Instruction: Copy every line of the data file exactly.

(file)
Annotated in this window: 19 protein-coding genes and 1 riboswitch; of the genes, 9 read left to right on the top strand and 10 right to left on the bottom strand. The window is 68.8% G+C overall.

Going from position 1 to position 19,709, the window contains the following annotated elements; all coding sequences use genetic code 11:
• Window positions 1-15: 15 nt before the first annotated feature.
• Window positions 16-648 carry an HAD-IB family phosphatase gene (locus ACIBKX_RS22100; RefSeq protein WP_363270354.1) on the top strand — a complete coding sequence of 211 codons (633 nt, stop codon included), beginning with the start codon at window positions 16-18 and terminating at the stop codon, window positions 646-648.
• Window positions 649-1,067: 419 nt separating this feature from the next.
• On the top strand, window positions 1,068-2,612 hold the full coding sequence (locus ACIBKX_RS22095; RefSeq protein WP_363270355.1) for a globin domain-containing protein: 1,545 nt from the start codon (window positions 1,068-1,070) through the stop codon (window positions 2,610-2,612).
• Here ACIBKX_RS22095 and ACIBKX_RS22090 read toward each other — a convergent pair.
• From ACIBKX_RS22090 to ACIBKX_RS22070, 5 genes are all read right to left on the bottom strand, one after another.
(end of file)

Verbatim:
Annotated in this window: 19 protein-coding genes and 1 riboswitch; of the genes, 9 read left to right on the top strand and 10 right to left on the bottom strand. The window is 68.8% G+C overall.

Going from position 1 to position 19,709, the window contains the following annotated elements; all coding sequences use genetic code 11:
• Window positions 1-15: 15 nt before the first annotated feature.
• Window positions 16-648 carry an HAD-IB family phosphatase gene (locus ACIBKX_RS22100; RefSeq protein WP_363270354.1) on the top strand — a complete coding sequence of 211 codons (633 nt, stop codon included), beginning with the start codon at window positions 16-18 and terminating at the stop codon, window positions 646-648.
• Window positions 649-1,067: 419 nt separating this feature from the next.
• On the top strand, window positions 1,068-2,612 hold the full coding sequence (locus ACIBKX_RS22095; RefSeq protein WP_363270355.1) for a globin domain-containing protein: 1,545 nt from the start codon (window positions 1,068-1,070) through the stop codon (window positions 2,610-2,612).
• Here ACIBKX_RS22095 and ACIBKX_RS22090 read toward each other — a convergent pair.
• From ACIBKX_RS22090 to ACIBKX_RS22070, 5 genes are all read right to left on the bottom strand, one after another.